Simone Tong, 35, East Village
“If you can survive this shop, you can survive anywhere in Chinatown,” chef Simone Tong says as she pushes through swelling crowds at the narrow Deluxe Food Market on Elizabeth Street. “Logistically, this is a headache every time,” she adds, laughing and dodging a group that’s charging toward the shop’s produce room in back. Tong heads directly for the steamy buffet trays, admiring rotisserie chicken and a glossy braised beef tendon that shimmers with the same ruby sheen as a platter of General Tso’s chicken but is texturally worlds away from the Chinese-American dish.
Tong, who was born in Chengdu, China, spent her childhood in many places—Beijing, Shenzhen, Macau, Hong Kong, Singapore—before attending high school in Melbourne and graduating from the University of North Carolina in 2006. In 2010, back in Asia, she watched an episode of After Hours with Daniel Boulud and “immediately fell in love” with a featured restaurant: wd~50. She dropped everything to enroll in New York’s Institute of Culinary Education and, upon her graduation, secured a gig with chef Wylie Dufrense in his legendary and eclectic kitchen.
On her days off, Tong would head down to this market, not only to seek a taste of home but to source ingredients for laksa, dandan noodles or hand-pulled chicken, which she’d cook for the staff meals at wd~50. “When I first came to New York, I was really nervous to shop here. But now I’m like, ‘I got this,’ ” she says.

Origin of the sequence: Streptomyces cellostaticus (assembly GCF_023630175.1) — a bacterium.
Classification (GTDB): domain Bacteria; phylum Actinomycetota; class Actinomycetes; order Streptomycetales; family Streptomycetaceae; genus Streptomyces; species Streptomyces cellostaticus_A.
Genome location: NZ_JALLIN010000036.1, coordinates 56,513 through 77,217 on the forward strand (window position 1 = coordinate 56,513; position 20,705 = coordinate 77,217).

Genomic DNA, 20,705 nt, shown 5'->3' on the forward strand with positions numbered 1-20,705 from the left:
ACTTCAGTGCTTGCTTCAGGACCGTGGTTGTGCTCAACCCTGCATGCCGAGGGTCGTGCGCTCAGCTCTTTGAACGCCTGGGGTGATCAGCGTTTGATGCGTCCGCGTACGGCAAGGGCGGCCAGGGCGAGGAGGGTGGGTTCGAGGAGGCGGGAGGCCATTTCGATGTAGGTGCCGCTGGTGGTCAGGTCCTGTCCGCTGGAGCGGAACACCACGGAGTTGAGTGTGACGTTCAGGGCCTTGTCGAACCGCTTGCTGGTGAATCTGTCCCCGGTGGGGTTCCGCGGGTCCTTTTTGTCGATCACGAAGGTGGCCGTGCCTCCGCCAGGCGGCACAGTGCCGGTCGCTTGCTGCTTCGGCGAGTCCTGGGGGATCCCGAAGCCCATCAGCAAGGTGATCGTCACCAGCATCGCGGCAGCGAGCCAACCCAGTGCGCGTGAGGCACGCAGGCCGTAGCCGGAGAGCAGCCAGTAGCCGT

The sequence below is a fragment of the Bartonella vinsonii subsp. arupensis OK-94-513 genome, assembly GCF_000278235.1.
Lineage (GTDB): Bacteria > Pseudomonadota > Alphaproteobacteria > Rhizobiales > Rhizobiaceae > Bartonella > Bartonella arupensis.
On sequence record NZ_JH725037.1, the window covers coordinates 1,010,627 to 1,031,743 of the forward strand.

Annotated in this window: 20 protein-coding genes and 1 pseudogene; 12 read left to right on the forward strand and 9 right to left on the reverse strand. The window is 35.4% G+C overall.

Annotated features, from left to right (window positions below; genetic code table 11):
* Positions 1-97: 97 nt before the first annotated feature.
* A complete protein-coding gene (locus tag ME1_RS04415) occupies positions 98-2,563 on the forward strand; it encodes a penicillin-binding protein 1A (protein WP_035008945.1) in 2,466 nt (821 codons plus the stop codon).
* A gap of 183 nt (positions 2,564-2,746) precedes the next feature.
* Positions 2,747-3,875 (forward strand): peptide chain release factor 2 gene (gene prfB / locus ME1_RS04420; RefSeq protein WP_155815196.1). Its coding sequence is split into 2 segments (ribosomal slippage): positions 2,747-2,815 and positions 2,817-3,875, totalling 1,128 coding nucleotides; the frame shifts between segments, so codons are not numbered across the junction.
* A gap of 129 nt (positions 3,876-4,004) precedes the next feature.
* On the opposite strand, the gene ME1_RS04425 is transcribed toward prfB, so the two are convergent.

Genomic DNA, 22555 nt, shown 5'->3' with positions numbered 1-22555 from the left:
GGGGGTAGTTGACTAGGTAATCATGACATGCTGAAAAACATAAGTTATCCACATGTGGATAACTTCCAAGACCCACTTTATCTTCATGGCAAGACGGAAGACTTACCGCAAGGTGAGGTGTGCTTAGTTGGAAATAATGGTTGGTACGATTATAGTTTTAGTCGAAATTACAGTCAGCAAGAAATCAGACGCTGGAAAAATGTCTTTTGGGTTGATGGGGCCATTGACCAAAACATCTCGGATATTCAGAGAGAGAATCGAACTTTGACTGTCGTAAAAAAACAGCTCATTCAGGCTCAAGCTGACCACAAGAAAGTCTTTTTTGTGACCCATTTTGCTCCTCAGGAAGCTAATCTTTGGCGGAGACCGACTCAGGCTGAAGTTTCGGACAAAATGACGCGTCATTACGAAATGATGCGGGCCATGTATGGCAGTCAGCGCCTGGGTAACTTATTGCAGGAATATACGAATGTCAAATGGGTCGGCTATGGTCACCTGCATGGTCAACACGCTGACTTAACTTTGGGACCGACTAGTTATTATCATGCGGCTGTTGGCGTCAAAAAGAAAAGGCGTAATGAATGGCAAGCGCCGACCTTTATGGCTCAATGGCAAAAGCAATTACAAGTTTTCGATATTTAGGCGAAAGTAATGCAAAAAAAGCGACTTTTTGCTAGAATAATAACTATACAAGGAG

Today Tong is actively seeking a Chinese immigrant who is “good at handiwork” to assist with the dumpling making in her new restaurant, Little Tong Noodle Shop (177 First Ave). The East Village eatery opened last month and serves Mixian rice-noodle dishes, which originate from China’s Yunnan province and are still a rarity in New York’s growing Asian-noodle landscape. To find the perfect base for her dishes, Tong blindly tasted 25 types of rice noodle, many of which can be found in the basement of Hong Kong Supermarket, a fluorescent-lit metropolis stocked with everything from mung-bean linguine to soba.
Upstairs at the supermarket, she sniffs packets of Szechuan peppercorns, trying to single out the most fragrant and tingling. Passing tanks of live sea bass, crabs and lobsters, she stops to pay homage to a chili-oil hero, the woman on the front of a bottle of Lao Gan Ma, incidentally one of the most successful female entrepreneurs in China.
Outside in the chill, she stops once again to consider a group of elderly shoppers scrutinizing heads of cabbage. “They’re making sure they get the best one,” says Tong, noting that she rarely sees shoppers in their twenties or thirties at these Chinatown grocery stores. “I think [millennials] just want to go out to eat. Hopefully when they get older, this still goes on,” she says. “I come here and get really excited, discovering new things every time.”—Melissa Kravitz